Hashing out an estate plan with your family’s interests in mind may include diversifying your options. Since your estate likely goes through probate, figuring out ways to lessen the court’s sway over your property may benefit your heirs.
Probate is not bad, but it may drag on, delaying any payout to those you love. Since your death will already take an emotional toll on loved ones, lessening the financial burden should remain the focus of your estate planning.
Can you pass cash outside of probate?
Your family may need access to cash to do things such as pay bills or funeral expenses. One way to ensure this happens is to open a joint account with someone you feel is responsible enough to handle these tasks. Checking and savings accounts with joint owners remain available and legally pass to the one left behind.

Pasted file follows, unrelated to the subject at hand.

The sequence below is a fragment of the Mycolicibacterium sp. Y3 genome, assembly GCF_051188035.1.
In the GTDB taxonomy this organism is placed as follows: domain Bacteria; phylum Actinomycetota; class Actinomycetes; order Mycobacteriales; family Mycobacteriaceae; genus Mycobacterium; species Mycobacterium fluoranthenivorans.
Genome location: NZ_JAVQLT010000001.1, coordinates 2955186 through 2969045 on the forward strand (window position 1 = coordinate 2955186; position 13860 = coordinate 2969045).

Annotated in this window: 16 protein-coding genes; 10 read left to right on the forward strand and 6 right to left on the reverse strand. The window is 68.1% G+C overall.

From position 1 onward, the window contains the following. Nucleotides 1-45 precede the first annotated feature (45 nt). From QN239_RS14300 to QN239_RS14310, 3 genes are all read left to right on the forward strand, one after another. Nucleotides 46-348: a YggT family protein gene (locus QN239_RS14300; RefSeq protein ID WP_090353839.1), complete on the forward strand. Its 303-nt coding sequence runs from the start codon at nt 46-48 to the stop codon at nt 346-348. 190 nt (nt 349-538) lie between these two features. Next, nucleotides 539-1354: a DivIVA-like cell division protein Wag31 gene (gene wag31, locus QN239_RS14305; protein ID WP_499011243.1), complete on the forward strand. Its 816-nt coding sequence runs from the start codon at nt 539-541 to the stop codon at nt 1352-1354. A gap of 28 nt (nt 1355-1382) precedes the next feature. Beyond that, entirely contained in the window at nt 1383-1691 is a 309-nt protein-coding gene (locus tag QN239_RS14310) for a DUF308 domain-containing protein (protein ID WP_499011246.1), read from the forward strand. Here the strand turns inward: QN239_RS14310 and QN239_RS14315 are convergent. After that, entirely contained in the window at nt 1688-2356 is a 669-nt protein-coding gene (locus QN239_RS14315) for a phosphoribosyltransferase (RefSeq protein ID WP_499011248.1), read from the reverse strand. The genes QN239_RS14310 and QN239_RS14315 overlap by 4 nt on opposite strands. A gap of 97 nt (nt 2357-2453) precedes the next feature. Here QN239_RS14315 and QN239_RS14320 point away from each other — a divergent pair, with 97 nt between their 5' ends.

What does a trust accomplish?
A trust is a place to put property for others. You may place anything you own outright into a trust, including property deeds and cash. You do not technically own a trust account since you remove items from your inventory and place them inside it for the benefit of others. Therefore, the trust is not part of your estate when you die and becomes accessible to the trustees.
How does real estate pass?
If you want someone to inherit real estate, you should add him or her to the title. Like a bank account, property ownership passes to a surviving person listed in the title. This strategy also keeps the property out of probate.
A diverse estate provides your family immediate financial relief. It also helps to take some of the burden from their shoulders in the midst of turmoil.